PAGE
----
The urgent and most general response the candidate advocated for moved from fighting to the elimination of rural endemic diseases, but it also transcended them: it signaled towards development. In this way, “it was not enough to fight diseases”. Instead, putting a hoe, a symbol of routine and backwardness, in the hands of the now-redeemed peasant, would be tantamount to “a crime against Brazil” (Kubitschek 1955a, 33). Instead, they would need a “machine”, which is to say the modernization of agriculture. In this sense, for Juscelino Kubitschek, if he were to achieve his goals, Miguel Pereira’s phrase would be history not in 1955 but rather at the end of his presidential term in office.

The DNERu was the realization of the goals to eliminate rural endemics and, in fact, some sanitation campaigns, such as those that fought yaws and endemic goiter, were organized in 1956 and implemented from 1957 onward. Both were considered successful by the end of Kubitschek’s presidency (Muniz 2013). In December 1960, one month before he completed his five-year term, the DNERu encouraged a meeting to evaluate its thirteen sanitation campaigns that were underway. Published only in 1962, this evaluation indicated that the results were irregular across the rural health campaigns (DNERu 1962). Another important event during Kubitschek’s government was the first National Campaign against leprosy(a disease characterized as one of the “masses”), an event inaugurated in February 1959.

The major change in relation to Juscelino Kubitschek’s 1955 diagnosis and health policy proposals would be in regards to malaria. In the middle of his term, the president experienced a grave economic crisis and serious funding problems that affected his development projects and his ability to build new capital. The US policy of cooperating on issues of public health, an important piece of the Cold War atmosphere, indicated it would offer financial assistance for fighting malaria only to countries that converted their programs of control into programs of eradication. In February 1958, in accordance with the US development agency, with the PASB and WHO, the Brazilian government created a Campaign for the Eradication and Control of Malaria (Campanha de Erradicação e Controle da Malária, CEM). This was tied to the DNERu, indicating a gradual conversion (that would only be finalized in 1965) along with a Working Group for the Control and Eradication of Malaria (Grupo de Trabalho de Controle e Erradicação da Malária, GTEM) that was coordinated by Pinotti, the then director of the DNERu. Changes in the national and international climate made malaria, an “almost extinguished” disease in 1955, return to the top of the Brazilian health agenda (Hochman 2008).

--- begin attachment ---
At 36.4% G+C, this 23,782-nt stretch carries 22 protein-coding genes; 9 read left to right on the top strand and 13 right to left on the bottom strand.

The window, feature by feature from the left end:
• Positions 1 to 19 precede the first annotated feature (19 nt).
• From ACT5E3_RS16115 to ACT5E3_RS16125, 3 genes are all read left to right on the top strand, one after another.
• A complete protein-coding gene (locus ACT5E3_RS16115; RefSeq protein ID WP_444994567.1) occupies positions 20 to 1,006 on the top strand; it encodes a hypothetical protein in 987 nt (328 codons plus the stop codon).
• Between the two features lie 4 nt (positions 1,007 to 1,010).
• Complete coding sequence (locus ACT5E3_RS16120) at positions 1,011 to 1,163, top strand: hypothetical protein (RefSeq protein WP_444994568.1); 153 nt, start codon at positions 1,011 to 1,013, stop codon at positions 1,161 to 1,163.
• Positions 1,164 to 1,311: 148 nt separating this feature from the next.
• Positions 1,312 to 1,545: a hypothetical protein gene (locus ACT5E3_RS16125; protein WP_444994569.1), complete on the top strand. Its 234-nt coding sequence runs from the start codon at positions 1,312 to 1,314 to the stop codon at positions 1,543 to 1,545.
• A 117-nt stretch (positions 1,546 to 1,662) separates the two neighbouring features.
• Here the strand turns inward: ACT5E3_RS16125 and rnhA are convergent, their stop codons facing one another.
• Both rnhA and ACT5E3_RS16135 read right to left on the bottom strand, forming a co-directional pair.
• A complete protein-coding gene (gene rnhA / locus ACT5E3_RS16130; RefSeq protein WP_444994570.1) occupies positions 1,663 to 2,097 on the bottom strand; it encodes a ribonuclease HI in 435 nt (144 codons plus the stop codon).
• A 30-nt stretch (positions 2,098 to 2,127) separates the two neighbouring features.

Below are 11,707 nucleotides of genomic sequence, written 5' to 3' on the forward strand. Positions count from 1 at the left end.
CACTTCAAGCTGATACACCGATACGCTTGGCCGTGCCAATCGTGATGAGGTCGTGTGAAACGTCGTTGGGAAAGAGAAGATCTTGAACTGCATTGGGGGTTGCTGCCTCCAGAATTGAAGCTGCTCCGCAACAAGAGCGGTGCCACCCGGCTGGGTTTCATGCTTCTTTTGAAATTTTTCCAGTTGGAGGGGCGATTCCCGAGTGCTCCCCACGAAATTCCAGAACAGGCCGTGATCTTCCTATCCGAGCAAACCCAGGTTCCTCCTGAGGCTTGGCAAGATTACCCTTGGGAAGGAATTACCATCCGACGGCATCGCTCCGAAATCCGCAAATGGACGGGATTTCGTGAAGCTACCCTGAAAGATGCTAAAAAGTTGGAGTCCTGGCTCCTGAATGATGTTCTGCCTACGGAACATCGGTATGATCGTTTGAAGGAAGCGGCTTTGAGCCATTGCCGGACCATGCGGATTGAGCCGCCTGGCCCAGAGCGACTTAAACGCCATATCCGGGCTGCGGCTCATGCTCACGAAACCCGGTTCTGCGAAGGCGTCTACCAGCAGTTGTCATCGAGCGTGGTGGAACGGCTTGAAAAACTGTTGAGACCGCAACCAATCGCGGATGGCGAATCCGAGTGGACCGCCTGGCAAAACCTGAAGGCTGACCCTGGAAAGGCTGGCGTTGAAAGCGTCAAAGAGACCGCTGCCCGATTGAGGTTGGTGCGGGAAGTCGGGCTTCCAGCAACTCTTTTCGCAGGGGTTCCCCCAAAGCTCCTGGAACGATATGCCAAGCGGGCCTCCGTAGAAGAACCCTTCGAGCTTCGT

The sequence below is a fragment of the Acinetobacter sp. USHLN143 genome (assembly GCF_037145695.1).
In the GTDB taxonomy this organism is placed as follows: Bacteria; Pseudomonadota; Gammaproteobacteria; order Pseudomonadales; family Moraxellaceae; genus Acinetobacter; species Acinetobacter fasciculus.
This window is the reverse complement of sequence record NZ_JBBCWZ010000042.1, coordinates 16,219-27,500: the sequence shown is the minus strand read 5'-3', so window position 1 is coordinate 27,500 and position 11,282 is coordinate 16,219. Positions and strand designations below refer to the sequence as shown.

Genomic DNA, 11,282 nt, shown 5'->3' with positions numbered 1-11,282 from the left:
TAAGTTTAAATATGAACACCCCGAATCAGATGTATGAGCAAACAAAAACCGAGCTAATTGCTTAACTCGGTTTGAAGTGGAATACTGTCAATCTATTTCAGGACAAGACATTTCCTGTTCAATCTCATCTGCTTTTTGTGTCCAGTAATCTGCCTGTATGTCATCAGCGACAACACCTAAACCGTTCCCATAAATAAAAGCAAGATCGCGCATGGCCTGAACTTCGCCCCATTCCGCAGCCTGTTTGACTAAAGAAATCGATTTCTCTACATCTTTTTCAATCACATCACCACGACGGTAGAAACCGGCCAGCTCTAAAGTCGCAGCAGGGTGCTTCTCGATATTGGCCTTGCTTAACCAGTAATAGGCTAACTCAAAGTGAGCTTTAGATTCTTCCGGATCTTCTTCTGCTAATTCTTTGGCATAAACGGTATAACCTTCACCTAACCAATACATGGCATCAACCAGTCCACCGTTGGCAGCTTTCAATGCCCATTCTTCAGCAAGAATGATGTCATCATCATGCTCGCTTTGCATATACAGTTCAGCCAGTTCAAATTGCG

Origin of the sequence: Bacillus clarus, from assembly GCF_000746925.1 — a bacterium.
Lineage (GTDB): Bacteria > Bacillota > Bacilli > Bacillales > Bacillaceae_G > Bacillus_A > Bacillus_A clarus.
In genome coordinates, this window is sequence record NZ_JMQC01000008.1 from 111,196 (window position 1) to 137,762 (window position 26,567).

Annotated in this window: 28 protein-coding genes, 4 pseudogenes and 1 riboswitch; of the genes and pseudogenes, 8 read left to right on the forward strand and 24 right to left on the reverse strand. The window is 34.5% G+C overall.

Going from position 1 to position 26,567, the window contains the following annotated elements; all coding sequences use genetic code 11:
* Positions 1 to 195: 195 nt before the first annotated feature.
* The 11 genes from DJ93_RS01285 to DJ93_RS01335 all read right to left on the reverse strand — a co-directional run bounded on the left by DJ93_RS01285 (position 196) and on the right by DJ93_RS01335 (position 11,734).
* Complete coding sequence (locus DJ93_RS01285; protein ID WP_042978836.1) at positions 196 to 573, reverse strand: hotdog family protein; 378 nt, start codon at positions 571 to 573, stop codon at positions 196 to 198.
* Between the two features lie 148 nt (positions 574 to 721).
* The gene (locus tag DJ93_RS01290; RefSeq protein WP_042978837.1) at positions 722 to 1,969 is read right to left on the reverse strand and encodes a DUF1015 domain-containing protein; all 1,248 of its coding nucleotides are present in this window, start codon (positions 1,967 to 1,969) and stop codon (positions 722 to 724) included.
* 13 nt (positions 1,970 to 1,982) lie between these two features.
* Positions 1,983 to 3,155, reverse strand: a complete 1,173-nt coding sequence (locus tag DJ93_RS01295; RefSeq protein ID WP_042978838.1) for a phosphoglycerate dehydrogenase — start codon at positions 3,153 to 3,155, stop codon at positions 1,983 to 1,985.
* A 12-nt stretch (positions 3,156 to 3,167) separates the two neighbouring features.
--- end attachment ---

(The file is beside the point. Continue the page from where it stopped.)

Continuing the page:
In his first message to the National Congress as president of the Republic, Juscelino Kubitschek clearly defined his prevailing view on the relationship between health and development:

…for many of these diseases that most afflict the population of underdeveloped countries, new discoveries in terms of therapy or prophylactics have made fighting it, and consequently a great reduction, or even elimination of it, independent of the problems of economic development and the high cost medical-sanitation apparatus (Brasil 1956, 187).

It is with this optimistic and modernizing perspective, which is to say in the possibility of realizing “fifty years in five,” that we must understand such an electoral piece as Juscelino Kubitschek’s health program was. He affirmed the possibility that, with innovations in prophylactics and treatments, “mass diseases” could be eradicated independent of the changes in the country’s economic development. However, these “magic bullets” would not be sufficient—or “were not enough to fight the diseases” (Kubitschek 1955a, 33) —which is to say, he recognized that development and modernization were fundamental factors in any health program.


This text resulted from research financed by the National Council for Scientific and Technological Development (CNPq), and is a revised version of the article published in História, Ciências, Saúde-Manguinhos (Vol. 16, 2009) and of the chapter published in the book Patologias de la Pátria - Enfermedades, Enfermos y Nación en América Latina (Buenos Aires: Lugar Editorial, 2012), coorganized with Maria Silvia Di Liascia and Steven Palmer.

I would like to thank Alexandra M. Stern and the Latin American and Caribbean Studies of the University of Michigan for supporting the translation and for the initiative of publication of the article.


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    1. In a few words, Winslow outlined the problem this way: “Poverty causes disease and disease creates more poverty, in a vicious circle. Public Health is therefore a problem which is intimately related to the economic and social factors which has been made in a given community” (Winslow 1955, 106)return to text